I once worked with an aggressive product manager who decided to include a product made by another company in his suite of products. It seemed like a good idea because it provided a capability his current products didn’t have and it would increase the overall value he was able to deliver to his prospects and customers. In fact, he was so excited about it; he began describing it to a couple of customers he worked closely with. Being a small and tight industry, those who heard about this upcoming offering told some of their friends at other companies. They were curious about this new product and called their account manager for the details.
 
Unfortunately, the product hadn’t been introduced to the sales force so each account manager was put in the awkward situation of having to admit they didn’t know about the product and they would have to collect information about it and get back to the prospect. This is not a situation you want to create for your sales team.
 
This raises the importance of in what order should the product be introduced to your different audiences. It’s not a complicated problem if you think about where people get information and who you want to deliver the information. First, you want to prepare the people that should be delivering the information to the most important audience, the intended customer.  This is your distribution channel, and for many B2B companies, this means your direct sales force. To strengthen their relationship with current and future clients, they should be given the opportunity and information to accurately and confidently present the value of the new offering.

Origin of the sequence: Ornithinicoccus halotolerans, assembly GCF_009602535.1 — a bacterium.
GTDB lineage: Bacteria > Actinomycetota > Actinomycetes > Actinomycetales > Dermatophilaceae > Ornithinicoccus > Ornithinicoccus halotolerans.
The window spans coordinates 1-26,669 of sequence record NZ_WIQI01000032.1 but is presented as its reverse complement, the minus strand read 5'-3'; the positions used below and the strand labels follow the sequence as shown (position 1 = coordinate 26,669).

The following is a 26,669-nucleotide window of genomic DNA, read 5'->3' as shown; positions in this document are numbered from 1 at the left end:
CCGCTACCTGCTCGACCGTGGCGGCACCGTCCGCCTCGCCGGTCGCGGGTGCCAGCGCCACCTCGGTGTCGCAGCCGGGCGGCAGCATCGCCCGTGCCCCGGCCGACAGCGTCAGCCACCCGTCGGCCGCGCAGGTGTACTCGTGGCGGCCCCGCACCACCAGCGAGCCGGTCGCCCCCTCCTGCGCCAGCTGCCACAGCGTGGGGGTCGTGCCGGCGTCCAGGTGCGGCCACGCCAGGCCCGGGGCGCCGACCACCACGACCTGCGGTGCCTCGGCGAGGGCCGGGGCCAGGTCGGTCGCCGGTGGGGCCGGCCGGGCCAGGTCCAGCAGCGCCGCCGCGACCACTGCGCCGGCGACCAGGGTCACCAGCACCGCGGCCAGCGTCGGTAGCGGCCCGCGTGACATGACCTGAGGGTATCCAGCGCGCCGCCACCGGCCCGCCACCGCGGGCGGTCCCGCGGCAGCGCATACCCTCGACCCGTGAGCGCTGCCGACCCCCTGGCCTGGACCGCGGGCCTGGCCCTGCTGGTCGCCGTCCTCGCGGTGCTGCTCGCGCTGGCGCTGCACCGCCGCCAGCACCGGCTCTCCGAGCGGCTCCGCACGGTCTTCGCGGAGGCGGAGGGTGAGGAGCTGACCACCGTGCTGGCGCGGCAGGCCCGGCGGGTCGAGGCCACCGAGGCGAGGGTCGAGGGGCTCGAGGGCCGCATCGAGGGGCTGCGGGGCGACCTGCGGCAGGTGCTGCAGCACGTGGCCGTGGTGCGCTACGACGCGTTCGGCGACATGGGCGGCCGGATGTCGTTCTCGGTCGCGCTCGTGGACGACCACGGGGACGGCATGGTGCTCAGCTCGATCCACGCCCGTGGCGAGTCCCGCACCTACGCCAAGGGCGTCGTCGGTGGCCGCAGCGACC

You also need to prepare industry analysts and influencers so they will have prepared thoughtful and hopefully positive reviews of your product when the curious prospects start surfing the web for information about the new product. Don’t forget your support people. They are in constant contact with customers so you need to prepare them with the key messages to use when a customer asks them what they think about the new product.

Following this simple pattern, it’s not hard to develop a schedule of which audiences need to receive the new product information before others. It’s usually your target market that should hear about your new offering last. Introduce the product to
your sales force, your company, the industry infrastructure, and your value network partners first because they’ll play an important role in delivering your messages for you.
 


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